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Downtown San Jose towers face tough financing amid housing shortage

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SAN JOSE – A trio of proposed housing towers in downtown San Jose may face a difficult search for construction financing due to an increasingly uncertain and uneven economy.

Preliminary plans have been formally filed for two new residential buildings in Downtown San Jose to replace the proposed office tower at the corner of North Fourth Street and East Santa Clara Street in San Jose near City Hall.

Street-level nighttime view, concept, of the 600-unit residential complex at 147 East Santa Clara Street in Downtown San Jose. (BDE Architects) (BDE Architects)

According to Eric Hayden, founder of Urban Catalyst, the real estate firm leading the project’s development, the housing towers could accommodate 600 to 700 residential units, although the actual number is more than 650 apartments.

Separately, construction of an adjacent housing tower just below the approved block at North Fourth Street and East St. John Street could begin in about a year, according to Hayden, whose Urban Catalyst firm is also leading development at that site . ,

But all three of these housing towers are facing a problem that is becoming more widespread in commercial real estate by the day.

Despite the housing crisis, landing financing for new construction – even apartments – has become more difficult than ever.

Lenders demand financing models that force developers to foot at least half – sometimes more – of the cost of building a new housing tower.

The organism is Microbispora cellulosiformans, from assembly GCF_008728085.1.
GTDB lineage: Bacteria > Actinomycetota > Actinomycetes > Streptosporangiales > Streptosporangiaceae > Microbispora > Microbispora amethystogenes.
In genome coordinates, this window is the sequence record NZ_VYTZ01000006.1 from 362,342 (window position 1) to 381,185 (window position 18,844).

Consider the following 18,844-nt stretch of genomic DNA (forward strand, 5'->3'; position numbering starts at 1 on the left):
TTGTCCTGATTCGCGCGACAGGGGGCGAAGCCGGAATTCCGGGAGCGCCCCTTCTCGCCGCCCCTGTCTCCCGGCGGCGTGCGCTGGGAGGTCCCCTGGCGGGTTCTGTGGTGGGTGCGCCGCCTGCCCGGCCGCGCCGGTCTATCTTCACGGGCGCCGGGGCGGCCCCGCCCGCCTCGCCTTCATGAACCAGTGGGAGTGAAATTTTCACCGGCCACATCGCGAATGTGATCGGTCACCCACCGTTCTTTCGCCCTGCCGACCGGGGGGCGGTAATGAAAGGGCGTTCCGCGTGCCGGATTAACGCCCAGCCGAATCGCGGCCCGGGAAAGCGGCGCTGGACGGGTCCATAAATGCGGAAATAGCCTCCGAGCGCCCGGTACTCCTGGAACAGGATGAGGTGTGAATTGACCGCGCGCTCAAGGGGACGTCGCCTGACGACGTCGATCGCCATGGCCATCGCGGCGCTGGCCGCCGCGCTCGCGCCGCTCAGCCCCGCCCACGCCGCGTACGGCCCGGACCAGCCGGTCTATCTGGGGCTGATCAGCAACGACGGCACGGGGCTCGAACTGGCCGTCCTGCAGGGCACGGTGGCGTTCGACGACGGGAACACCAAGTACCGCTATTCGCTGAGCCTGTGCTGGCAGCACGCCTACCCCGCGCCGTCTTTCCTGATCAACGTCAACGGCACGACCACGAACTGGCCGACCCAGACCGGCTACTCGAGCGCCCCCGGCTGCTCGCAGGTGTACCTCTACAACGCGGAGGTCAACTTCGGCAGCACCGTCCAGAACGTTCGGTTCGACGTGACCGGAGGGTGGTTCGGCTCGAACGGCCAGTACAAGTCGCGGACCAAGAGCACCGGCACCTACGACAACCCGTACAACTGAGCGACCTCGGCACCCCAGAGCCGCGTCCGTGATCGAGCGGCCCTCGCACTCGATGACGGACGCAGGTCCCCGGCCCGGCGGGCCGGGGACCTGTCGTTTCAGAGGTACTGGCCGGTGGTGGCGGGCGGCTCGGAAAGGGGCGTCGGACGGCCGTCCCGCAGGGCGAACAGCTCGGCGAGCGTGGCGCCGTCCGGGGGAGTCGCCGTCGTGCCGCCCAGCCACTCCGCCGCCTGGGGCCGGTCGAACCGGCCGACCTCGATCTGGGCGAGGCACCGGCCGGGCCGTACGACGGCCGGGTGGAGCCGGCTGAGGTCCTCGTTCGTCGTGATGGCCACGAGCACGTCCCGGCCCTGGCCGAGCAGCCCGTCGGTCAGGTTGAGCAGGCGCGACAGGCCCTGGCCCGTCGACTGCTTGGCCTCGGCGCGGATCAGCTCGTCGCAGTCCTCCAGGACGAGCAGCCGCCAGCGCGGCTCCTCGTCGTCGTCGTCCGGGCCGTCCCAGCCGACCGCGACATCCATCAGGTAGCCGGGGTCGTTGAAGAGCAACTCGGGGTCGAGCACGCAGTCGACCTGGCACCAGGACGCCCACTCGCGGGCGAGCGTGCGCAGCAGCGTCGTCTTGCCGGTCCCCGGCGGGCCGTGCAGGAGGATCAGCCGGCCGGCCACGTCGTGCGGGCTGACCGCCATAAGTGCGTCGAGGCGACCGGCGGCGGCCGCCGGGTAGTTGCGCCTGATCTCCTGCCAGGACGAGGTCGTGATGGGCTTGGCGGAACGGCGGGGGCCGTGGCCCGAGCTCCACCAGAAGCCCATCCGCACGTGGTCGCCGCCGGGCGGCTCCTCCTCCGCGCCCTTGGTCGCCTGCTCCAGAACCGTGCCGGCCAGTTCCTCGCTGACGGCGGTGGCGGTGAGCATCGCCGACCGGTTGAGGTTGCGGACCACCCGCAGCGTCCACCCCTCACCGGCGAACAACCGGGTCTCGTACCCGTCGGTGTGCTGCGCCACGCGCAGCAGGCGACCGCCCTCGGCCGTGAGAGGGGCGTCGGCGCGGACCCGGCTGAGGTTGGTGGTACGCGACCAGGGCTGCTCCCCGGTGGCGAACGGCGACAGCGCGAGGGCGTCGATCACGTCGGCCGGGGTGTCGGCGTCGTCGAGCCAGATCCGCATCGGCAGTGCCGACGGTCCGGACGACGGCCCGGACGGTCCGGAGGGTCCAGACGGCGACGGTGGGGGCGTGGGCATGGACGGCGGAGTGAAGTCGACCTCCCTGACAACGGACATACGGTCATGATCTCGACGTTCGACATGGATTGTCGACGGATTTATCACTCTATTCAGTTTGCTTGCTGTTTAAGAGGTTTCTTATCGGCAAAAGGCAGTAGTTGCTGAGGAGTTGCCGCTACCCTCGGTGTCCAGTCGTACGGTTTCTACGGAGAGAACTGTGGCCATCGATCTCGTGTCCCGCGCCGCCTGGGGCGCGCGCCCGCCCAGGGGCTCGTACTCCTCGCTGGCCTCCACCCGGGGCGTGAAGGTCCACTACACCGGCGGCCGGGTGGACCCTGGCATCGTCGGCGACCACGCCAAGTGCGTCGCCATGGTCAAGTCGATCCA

Put another way, if a housing project costs $200 million to build, currently a construction lender will insist that the loan will not exceed $100 million of the cost, with the developer and its equity partners taking over the remainder. Will cover $100 million.

Evening view, concept, of a 600-unit complex of residential towers at 147 East Santa Clara Street in downtown San Jose.  (BDE Architects)
Evening view, concept, of a 600-unit complex of residential towers at 147 East Santa Clara Street in downtown San Jose. (BDE Architects)

“In recent years starting in 2008, 2009, 2010, lenders required a loan-to-cost ratio of 65%,” Hayden said.

This means that for the same $200 million housing complex, lenders were willing to finance $130 million of the cost, while developers and their partners would provide $70 million of the construction cost.

“Now, they prefer a debt-to-cost ratio of 45% to 50%,” Hayden said. “Sometimes it’s even less than 40%.”

This means that developers and partners are forced to spend $100 million to $110 million for the same hypothetical housing high-rise – sometimes as much as $120 million out of a total construction expenditure of $200 million.

As a result, in many cases residential towers are not being built, even despite the glut of proposals and the apparent lack of affordable or market-rate housing.

The housing project called Echo, which will be built at North Fourth Street and East St. John Street, will have 389 residences.

Hayden estimates construction of the Echo Tower could begin in about a year, depending on when the city approves the final design of the project as well as formal building permits.

Two icon housing high-rises down the block at East Santa Clara Street and North Fourth Street are just entering the preliminary project review phase, during which the developers will seek formal feedback from city staff.

“We are looking at non-traditional sources of financing for the two new Icon Housing towers,” Hayden said.

Urban Catalyst has started looking for an insurance package that will guarantee operating income for housing towers. The guaranteed income stream can make the project more attractive to construction lenders.

These new Icon towers will be built in phases of possibly 300 units at a time, depending on how many units will be allocated to each of the two residential high-rises.

Urban Catalyst decided to convert the office project into a housing development due to the brutal market for office buildings, which is facing rapidly rising vacancy levels.

Even if the city approves the housing development that will replace the original office tower at 147 East Santa Clara Street, it is possible that the renovated development may still face considerable hurdles.

“Lenders are risk averse,” Hayden said. “They are raising the barriers to obtaining construction financing.”

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